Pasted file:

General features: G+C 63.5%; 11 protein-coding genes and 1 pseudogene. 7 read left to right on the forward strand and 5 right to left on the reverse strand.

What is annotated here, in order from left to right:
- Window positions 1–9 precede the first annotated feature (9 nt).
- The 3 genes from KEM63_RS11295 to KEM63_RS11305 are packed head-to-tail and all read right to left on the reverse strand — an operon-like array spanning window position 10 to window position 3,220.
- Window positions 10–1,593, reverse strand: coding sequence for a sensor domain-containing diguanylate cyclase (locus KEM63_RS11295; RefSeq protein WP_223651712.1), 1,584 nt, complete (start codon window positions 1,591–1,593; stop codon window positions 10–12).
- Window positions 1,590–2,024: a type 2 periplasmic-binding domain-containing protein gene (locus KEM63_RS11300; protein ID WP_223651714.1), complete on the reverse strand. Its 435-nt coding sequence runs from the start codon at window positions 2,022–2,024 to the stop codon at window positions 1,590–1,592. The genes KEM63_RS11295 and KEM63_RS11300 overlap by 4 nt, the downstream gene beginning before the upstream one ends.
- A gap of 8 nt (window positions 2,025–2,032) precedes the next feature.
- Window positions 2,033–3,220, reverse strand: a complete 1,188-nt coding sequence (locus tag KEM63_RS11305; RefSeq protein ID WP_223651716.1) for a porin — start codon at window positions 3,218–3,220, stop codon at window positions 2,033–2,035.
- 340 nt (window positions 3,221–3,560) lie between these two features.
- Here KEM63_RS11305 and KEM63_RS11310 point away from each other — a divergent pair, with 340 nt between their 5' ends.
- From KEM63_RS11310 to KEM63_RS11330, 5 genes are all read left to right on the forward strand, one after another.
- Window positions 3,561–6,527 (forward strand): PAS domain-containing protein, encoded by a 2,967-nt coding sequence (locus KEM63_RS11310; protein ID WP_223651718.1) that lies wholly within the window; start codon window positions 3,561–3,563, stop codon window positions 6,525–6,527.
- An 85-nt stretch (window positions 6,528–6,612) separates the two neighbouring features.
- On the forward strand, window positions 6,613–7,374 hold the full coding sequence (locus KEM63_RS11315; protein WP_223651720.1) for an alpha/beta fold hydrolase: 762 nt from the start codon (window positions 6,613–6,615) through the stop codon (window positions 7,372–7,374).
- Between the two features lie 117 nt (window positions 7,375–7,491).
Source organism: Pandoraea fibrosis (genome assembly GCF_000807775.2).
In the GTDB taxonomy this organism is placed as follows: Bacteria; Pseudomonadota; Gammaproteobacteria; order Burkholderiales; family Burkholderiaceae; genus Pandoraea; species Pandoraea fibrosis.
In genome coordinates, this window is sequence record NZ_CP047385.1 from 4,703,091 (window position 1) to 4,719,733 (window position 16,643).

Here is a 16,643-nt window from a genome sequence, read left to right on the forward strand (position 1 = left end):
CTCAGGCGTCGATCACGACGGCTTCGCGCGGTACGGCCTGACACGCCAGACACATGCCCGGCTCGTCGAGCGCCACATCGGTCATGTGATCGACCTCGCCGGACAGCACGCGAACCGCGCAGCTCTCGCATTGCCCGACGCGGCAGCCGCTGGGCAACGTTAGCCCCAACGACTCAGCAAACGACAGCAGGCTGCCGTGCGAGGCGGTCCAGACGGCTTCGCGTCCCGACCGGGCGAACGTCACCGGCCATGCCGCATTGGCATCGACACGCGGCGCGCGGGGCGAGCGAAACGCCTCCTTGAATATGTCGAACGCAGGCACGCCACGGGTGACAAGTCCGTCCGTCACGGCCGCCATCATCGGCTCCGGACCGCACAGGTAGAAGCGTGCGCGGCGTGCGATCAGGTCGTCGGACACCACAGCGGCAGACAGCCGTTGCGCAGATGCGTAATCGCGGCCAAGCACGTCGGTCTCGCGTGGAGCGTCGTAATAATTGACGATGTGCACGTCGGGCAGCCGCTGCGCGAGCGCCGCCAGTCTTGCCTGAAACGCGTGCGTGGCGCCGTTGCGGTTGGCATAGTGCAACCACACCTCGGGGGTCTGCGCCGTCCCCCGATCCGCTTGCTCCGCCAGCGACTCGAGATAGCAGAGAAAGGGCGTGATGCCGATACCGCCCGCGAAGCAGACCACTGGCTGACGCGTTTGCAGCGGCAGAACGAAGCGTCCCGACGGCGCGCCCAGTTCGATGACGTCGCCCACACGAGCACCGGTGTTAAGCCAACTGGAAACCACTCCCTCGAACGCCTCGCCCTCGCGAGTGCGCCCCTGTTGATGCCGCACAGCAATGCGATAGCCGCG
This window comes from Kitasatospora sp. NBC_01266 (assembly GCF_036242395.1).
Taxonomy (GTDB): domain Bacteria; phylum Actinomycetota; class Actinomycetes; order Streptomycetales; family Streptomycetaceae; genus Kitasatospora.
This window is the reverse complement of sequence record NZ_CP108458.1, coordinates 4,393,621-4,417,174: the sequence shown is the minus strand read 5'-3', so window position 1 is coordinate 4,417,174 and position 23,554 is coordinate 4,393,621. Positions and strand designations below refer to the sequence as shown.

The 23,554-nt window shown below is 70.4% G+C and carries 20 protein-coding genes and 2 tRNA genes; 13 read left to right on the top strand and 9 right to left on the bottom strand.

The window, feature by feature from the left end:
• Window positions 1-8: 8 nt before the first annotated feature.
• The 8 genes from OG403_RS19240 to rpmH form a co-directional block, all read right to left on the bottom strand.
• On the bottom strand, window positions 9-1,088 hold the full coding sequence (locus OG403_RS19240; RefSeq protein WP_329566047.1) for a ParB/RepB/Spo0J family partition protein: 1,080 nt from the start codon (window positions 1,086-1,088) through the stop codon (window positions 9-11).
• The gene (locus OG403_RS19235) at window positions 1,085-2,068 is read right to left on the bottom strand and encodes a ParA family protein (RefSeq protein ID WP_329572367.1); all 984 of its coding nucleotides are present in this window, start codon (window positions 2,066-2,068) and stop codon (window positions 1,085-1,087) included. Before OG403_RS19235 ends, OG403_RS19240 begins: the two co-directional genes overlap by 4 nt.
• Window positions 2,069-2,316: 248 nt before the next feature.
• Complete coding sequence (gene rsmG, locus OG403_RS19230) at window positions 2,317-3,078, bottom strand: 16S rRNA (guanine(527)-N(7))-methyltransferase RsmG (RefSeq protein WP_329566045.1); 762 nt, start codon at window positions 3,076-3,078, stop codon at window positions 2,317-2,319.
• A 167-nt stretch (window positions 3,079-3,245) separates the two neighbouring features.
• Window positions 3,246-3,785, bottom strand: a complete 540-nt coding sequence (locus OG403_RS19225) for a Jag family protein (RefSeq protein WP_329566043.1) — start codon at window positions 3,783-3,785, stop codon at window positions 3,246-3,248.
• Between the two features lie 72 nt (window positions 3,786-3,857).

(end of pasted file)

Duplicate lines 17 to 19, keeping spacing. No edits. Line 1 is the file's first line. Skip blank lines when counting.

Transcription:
In the GTDB taxonomy this organism is placed as follows: Bacteria; Pseudomonadota; Gammaproteobacteria; order Burkholderiales; family Burkholderiaceae; genus Pandoraea; species Pandoraea fibrosis.
In genome coordinates, this window is sequence record NZ_CP047385.1 from 4,703,091 (window position 1) to 4,719,733 (window position 16,643).

Here is a 16,643-nt window from a genome sequence, read left to right on the forward strand (position 1 = left end):